# 2021.11.15 MATH 3600 Consecutive prime Goldbach conjecture

## 194 days ago by calkin

In this worksheet we'll investigate generalizations of the Twin Prime Goldbach conjecture.  Let's start by considering consecutive primes which differ by exactly 4.

If $p-q=4$ then $p\equiv 5$(mod 6) and $q \equiv$1 (mod 6)

The primes p and q will be $3(2k+1) \pm 2$

We can define the 4-core for cousin primes, i.e. primes that differ by exactly 4, to be $(2k+1)$ where the primes are $3(2k+1) \pm 2$.

With this defniition, any sum of two 4-cores will of necessity be even: so we can ask, how often is each even number the sum of two 4-cores?

What do sums of pairs of primes at distance 6 look like?  How should we define the 6-core?

d=4 P=[] for i in srange(1000): if is_prime(i): P.append(i)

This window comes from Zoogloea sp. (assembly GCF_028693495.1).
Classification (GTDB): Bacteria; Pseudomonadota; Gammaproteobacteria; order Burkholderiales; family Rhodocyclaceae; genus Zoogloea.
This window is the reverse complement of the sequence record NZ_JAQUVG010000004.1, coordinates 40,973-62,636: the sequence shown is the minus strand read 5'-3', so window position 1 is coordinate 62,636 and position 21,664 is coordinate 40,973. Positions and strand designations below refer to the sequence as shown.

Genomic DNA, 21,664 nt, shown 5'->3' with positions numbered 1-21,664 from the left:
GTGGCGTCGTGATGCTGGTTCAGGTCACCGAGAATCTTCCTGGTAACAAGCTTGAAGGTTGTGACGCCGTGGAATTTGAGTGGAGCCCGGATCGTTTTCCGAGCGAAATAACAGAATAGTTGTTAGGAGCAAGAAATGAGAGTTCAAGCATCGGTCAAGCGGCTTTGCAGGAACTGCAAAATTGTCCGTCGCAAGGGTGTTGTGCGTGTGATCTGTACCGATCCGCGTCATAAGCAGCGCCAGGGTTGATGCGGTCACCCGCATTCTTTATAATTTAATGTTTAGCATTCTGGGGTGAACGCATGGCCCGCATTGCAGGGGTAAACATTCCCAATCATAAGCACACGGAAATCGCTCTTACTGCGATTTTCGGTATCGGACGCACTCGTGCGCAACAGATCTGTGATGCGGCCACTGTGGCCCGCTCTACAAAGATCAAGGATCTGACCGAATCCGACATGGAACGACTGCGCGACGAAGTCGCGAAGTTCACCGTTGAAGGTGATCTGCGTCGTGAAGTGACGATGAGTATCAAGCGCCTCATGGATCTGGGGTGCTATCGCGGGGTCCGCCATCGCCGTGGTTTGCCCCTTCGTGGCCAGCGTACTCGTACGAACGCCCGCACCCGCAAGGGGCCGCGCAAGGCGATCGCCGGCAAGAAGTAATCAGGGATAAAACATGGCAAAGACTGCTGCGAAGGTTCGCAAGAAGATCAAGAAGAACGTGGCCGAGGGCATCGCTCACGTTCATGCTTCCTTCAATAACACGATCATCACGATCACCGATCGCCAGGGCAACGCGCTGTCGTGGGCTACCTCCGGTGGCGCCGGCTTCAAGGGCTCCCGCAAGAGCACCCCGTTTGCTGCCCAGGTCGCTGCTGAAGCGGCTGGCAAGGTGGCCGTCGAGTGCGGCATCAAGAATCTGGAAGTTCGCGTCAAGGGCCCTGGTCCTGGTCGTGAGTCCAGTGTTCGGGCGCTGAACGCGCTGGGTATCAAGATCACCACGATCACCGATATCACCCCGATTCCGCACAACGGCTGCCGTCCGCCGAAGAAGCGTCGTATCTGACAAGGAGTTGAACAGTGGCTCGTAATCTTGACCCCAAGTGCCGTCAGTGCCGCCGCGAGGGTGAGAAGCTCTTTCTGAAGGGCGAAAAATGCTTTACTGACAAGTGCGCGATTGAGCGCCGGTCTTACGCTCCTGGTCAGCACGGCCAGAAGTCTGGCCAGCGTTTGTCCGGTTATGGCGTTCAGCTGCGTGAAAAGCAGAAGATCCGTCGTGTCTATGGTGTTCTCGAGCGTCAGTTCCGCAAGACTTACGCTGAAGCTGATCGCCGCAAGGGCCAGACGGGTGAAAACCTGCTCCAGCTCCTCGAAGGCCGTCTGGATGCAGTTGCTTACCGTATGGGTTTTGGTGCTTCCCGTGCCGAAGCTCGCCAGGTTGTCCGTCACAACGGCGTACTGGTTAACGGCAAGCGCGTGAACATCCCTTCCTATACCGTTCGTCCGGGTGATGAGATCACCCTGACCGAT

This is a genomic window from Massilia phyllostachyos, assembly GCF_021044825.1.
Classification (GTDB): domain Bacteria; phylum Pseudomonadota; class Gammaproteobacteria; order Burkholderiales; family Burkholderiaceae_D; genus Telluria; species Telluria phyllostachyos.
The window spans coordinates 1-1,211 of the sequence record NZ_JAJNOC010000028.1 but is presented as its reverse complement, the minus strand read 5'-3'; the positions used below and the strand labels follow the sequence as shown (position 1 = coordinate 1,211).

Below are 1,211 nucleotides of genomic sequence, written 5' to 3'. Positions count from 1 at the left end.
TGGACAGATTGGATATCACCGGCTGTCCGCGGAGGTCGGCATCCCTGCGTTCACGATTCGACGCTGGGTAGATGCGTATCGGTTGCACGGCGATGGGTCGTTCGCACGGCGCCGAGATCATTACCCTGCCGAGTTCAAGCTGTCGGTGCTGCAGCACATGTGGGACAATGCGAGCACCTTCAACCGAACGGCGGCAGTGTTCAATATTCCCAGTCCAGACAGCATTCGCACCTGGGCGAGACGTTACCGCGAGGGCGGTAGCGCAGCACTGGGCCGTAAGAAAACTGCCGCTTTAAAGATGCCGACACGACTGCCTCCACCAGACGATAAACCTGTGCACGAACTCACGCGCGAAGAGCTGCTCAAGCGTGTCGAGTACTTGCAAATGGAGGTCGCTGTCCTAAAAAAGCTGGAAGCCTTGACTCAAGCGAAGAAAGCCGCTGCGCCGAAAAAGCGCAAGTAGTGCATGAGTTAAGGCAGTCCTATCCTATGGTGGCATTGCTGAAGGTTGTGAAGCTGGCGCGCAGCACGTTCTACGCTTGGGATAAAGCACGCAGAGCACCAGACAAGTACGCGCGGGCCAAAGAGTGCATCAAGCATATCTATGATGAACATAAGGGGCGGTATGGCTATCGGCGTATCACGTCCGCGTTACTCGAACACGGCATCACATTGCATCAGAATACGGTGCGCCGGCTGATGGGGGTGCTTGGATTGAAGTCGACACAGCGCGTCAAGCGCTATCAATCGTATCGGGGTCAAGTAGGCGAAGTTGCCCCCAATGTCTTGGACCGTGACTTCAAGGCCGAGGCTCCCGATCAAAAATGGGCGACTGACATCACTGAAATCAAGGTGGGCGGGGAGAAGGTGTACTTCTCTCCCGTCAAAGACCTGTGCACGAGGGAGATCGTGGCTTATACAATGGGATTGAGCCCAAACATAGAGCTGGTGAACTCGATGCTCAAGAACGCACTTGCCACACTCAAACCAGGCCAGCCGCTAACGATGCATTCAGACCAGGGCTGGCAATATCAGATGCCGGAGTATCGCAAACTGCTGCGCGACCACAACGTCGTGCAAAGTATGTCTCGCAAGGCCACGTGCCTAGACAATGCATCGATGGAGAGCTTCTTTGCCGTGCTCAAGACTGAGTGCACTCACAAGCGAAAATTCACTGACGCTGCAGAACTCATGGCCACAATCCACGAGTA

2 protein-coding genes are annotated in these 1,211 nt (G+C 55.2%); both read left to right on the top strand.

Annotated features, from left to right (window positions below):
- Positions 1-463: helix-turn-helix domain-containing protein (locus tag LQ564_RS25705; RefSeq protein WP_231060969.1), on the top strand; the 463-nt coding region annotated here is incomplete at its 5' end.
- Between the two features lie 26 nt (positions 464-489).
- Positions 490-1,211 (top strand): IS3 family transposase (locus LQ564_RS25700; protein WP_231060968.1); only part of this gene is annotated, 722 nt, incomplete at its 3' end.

d_primes=[] for i in srange(1,len(P)): if P[i]-P[i-1]==d: d_primes.append([P[i-1],P[i]])
d_primes[:20]
 [[7, 11], [13, 17], [19, 23], [37, 41], [43, 47], [67, 71], [79, 83], [97, 101], [103, 107], [109, 113], [127, 131], [163, 167], [193, 197], [223, 227], [229, 233], [277, 281], [307, 311], [313, 317], [349, 353], [379, 383]] [[7, 11], [13, 17], [19, 23], [37, 41], [43, 47], [67, 71], [79, 83], [97, 101], [103, 107], [109, 113], [127, 131], [163, 167], [193, 197], [223, 227], [229, 233], [277, 281], [307, 311], [313, 317], [349, 353], [379, 383]]
d_cores=[] for i in srange(1,len(P)): if P[i]-P[i-1]==d: d_cores.append((P[i]-2)/3)
print(d_cores[:20])
 [3, 5, 7, 13, 15, 23, 27, 33, 35, 37, 43, 55, 65, 75, 77, 93, 103, 105, 117, 127] [3, 5, 7, 13, 15, 23, 27, 33, 35, 37, 43, 55, 65, 75, 77, 93, 103, 105, 117, 127]